Sunday, October 23, 2011

Peppers, Part 1

What’s blooming in the area: Hybrid tea roses, dahlias, silver lace vine, datura, Sensation cosmos, French marigolds; grape leaves brown or yellow, apple leaves golden orange; woman down the road has been putting nightly covers over the plants that are still blooming in front of her house wall; man down the road planted alfalfa this week.

Beyond the walls and fences: Leatherleaf globemallows, clammy weed, goat’s head, chamisa, native sunflowers, snakeweed, gumweed nearly gone, Hopi tea, áñil del muerto, broom senecio, golden hairy, strap-leaf, purple and heath asters, mushrooms; cottonwood leaves turning yellow, some Apache plume leaves yellow, tamarix and choke cherry leaves turning orange; more Juniper berries a grey blue; gypsum phacelia seedlings grown larger.

In my yard, looking east: Winecup mallow, sidalcea, large-leaf soapwort, pink evening primrose, Rose Queen salvia, Shirley poppies; Autumn Joy sedum leaves have coral tinge, Maximilian sunflower leaves turning yellow and falling.

Looking south: Floribunda roses; zinnias turned brown, rose of Sharon leaves turning yellow, raspberry leaves bronzed.

Looking west: Calamintha, Silver King artemisia; sea lavender leaves mottled, red at the tips, then yellow and green toward the stem; purple coneflower leaves turning yellow or dirty brown.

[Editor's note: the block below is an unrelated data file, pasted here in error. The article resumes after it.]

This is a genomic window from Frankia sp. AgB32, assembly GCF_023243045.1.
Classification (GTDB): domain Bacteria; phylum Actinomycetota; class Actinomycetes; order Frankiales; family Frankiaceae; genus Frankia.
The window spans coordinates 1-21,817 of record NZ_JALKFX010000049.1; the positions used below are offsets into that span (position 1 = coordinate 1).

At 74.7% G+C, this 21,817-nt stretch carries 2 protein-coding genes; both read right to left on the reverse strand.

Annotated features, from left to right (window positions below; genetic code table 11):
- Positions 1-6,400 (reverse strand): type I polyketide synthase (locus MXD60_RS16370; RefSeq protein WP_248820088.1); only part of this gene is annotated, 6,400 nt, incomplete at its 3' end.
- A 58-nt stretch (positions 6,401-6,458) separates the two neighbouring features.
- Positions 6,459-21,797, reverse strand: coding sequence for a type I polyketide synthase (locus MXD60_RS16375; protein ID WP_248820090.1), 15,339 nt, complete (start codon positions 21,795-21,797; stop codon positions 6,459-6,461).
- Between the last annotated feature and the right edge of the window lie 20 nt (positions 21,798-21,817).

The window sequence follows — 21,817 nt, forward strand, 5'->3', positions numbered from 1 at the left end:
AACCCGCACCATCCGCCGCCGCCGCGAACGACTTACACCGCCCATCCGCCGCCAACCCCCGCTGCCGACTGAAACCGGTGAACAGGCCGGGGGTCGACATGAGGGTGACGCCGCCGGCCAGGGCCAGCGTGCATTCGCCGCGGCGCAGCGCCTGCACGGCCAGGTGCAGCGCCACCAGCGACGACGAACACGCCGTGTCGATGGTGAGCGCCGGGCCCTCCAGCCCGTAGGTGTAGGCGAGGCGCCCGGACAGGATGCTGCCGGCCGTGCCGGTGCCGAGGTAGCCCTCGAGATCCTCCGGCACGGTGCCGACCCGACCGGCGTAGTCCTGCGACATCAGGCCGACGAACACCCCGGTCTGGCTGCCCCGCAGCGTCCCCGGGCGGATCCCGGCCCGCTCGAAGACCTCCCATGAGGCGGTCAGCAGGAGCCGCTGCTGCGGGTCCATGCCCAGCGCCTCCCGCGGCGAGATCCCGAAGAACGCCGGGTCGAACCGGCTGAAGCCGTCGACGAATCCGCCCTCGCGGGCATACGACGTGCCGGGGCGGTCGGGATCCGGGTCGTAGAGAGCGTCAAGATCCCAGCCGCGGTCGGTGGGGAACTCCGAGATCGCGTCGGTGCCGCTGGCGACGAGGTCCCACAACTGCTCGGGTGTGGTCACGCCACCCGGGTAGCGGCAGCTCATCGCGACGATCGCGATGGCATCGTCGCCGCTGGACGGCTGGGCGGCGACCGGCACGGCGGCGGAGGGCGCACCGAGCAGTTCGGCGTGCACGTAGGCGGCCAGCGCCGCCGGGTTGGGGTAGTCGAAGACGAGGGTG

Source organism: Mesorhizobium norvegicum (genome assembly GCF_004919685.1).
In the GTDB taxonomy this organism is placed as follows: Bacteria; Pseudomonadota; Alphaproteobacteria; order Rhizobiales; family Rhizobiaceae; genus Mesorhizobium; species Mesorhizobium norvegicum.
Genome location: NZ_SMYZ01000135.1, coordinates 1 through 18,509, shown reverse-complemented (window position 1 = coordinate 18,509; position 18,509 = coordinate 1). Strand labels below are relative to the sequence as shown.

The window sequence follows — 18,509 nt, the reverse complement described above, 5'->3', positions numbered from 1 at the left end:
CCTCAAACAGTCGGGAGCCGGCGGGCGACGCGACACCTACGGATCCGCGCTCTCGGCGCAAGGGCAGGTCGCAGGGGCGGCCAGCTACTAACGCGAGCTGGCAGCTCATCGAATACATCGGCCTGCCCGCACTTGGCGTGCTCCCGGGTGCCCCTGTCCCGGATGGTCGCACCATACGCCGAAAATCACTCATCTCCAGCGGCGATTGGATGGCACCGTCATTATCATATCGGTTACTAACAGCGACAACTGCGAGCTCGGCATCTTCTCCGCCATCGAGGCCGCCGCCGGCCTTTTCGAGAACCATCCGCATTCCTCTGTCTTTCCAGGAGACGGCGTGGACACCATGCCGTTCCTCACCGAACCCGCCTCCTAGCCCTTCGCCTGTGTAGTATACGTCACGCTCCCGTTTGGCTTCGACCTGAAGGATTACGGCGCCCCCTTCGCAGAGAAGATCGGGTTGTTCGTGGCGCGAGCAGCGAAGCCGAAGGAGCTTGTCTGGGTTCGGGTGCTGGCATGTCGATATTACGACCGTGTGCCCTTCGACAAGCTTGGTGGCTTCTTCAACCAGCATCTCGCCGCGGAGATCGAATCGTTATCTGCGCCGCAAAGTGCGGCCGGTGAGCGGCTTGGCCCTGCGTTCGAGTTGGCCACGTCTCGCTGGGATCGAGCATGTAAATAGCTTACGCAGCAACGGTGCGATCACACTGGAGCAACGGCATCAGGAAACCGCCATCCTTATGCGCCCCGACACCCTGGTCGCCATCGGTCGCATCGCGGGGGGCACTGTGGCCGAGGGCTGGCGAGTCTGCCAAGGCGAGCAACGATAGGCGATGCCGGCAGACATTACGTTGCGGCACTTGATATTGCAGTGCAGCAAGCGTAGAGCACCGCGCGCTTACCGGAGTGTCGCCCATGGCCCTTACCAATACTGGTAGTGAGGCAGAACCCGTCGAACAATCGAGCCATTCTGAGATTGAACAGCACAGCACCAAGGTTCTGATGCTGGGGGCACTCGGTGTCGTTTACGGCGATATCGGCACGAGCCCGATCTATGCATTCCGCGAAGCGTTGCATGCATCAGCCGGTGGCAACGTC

Looking north: Nasturtium from seed, Mexican hat, chocolate flower, blanket flower, yellow cosmos from seed, black-eyed Susan, chrysanthemum; black locust, apricot and sweet cherry leaves turning yellow, Siberian pea dropping its leaves.

Bedding plants: Sweet alyssum, pansy, snapdragon, nicotiana, impatiens; moss rose blooming despite many dead leaves.

Inside: Aptenia, asparagus fern, zonal geranium.

Animal sightings: More birds flitting about the arroyo yesterday late morning; don’t know if it was the time of day or the time of year; harvester and small black ants.

Weather: First morning temperatures below 32; last rain 10/07/11; 11:03 hours of daylight today.

Weekly update: As soon as you arrive in New Mexico and need to find a place to eat while you await the moving van, you’re confronted with the great question, red or green.

There’s no right answer. You say green. You like the taste of the peppers or don’t. The next time, you say red. You like, you don’t. You notice how others respond to your choice, and the time after you follow their lead.

Unless you’re from Texas, where they eat jalapeños like the rest of us eat celery sticks, it doesn’t hurt to do what others do in public, and eat what you like when you’re alone.

In theory, the distinction between red and green is simply a preference for a particular food preservation technique. If you pick a chile pepper when it’s green, it has a milder taste because the chemicals that give it the hotter flavor don’t develop until it ripens and the skin turns red.

In Chimayó in the past, people preferred to eat them when they were green, but used the red for medicine. Don Usner was told chile caribe was especially effective against colds and sore throats, while Leonora Curtin was told to use chile colorado for rheumatism.